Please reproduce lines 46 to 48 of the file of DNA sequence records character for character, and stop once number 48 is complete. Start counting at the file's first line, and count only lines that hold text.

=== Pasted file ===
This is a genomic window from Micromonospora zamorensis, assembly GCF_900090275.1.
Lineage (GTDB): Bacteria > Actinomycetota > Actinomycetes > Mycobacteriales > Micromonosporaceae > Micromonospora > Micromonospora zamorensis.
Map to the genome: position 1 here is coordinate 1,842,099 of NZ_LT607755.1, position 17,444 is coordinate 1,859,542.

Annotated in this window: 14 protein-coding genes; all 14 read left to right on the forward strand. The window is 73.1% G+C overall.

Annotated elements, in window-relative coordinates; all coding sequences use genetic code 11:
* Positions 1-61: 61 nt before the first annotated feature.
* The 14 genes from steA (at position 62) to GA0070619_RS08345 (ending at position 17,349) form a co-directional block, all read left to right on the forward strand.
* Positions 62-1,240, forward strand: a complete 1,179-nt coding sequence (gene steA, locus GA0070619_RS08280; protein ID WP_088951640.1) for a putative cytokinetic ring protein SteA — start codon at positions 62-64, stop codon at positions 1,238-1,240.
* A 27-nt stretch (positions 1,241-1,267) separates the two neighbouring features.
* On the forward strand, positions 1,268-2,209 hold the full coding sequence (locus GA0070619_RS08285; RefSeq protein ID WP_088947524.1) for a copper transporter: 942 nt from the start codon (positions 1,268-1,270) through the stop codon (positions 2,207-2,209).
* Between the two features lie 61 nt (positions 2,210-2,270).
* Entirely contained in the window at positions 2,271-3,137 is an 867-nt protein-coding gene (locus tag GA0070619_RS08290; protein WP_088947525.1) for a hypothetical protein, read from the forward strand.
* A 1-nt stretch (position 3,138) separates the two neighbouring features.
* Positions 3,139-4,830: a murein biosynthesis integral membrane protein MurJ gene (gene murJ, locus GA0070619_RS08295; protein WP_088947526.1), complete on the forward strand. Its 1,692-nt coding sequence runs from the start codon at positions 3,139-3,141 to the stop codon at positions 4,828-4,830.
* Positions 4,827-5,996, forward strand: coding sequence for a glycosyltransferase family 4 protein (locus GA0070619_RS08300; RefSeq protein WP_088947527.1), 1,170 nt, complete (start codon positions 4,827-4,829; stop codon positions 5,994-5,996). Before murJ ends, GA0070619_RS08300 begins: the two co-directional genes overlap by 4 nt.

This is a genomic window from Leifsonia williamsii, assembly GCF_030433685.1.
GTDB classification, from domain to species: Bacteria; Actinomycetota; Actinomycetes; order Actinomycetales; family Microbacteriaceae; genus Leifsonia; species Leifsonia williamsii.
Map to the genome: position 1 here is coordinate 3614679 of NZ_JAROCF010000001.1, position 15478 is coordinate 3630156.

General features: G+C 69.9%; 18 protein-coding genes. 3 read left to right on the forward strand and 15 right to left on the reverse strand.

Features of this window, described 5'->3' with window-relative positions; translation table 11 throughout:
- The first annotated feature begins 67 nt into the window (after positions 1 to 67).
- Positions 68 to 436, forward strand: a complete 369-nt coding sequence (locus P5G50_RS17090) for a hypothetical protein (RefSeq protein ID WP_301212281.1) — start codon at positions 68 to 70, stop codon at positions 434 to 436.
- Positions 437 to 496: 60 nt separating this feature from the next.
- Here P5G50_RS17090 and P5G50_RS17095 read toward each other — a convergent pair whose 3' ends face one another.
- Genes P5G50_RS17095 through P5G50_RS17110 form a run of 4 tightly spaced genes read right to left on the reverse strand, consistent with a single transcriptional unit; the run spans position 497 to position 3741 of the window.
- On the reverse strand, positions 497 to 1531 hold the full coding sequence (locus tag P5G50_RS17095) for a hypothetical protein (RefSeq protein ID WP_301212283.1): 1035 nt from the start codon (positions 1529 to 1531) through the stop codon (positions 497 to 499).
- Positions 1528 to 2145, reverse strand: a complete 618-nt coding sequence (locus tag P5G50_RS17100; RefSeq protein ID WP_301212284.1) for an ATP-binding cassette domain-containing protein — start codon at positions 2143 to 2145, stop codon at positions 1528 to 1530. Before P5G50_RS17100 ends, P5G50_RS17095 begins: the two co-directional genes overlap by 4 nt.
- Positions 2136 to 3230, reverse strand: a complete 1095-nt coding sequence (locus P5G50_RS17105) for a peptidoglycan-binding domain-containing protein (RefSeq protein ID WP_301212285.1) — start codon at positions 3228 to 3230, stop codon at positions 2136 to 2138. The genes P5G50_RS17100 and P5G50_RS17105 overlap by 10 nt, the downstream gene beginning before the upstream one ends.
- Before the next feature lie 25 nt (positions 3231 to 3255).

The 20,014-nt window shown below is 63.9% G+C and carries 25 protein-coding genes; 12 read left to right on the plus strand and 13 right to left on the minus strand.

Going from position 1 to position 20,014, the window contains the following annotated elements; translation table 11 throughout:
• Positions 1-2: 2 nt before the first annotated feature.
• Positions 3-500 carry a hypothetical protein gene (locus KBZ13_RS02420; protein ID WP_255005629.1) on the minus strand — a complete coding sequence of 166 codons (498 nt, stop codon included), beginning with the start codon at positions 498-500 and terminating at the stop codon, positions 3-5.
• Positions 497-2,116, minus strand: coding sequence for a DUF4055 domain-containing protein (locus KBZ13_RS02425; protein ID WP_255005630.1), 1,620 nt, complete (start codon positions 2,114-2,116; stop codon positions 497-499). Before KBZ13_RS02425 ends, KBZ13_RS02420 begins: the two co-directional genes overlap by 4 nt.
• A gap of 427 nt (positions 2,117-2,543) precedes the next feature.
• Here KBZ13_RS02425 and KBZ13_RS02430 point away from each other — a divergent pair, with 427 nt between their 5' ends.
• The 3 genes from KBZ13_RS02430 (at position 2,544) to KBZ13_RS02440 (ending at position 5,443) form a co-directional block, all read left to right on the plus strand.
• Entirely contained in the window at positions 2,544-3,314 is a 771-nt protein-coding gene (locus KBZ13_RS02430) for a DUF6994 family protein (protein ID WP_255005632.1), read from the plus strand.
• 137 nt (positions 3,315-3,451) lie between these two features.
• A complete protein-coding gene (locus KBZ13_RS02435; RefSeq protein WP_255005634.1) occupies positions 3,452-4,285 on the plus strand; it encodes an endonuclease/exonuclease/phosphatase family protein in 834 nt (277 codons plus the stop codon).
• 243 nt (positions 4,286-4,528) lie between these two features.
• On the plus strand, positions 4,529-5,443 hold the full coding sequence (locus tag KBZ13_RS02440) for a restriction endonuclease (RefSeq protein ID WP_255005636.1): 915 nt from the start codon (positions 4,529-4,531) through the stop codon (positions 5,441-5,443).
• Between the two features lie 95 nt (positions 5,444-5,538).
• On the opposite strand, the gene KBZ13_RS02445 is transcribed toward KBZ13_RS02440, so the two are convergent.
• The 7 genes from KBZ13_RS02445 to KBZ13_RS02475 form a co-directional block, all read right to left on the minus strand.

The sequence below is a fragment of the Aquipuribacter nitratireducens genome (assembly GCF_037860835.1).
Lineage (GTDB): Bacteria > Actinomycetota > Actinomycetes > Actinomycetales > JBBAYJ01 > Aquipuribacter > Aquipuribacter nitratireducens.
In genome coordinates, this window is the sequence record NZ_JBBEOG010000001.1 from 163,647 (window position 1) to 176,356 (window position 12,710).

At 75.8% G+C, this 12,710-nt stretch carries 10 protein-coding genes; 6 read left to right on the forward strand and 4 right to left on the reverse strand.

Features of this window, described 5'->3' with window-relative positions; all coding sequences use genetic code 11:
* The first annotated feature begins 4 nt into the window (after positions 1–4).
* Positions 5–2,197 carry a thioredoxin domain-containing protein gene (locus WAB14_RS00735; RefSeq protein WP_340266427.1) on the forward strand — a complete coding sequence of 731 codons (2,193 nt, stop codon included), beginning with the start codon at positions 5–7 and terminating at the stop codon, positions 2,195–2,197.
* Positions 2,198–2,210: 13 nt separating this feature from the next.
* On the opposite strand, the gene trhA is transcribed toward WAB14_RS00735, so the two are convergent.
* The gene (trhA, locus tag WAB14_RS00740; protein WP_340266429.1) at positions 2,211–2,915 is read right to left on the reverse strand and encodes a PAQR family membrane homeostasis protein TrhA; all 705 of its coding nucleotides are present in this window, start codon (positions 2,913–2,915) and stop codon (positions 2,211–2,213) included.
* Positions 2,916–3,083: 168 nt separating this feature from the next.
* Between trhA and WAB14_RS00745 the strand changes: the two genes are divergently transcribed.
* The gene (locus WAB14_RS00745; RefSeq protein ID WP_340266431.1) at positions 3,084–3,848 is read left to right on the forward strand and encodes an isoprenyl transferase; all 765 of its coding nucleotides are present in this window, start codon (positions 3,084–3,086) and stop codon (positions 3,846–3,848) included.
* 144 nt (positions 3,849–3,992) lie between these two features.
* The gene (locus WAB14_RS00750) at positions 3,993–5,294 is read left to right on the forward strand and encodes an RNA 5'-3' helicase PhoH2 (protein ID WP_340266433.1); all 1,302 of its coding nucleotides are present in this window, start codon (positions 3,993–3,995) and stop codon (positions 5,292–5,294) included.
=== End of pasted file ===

The sequence below is a fragment of the Aquipuribacter nitratireducens genome (assembly GCF_037860835.1).
Lineage (GTDB): Bacteria > Actinomycetota > Actinomycetes > Actinomycetales > JBBAYJ01 > Aquipuribacter > Aquipuribacter nitratireducens.
In genome coordinates, this window is the sequence record NZ_JBBEOG010000001.1 from 163,647 (window position 1) to 176,356 (window position 12,710).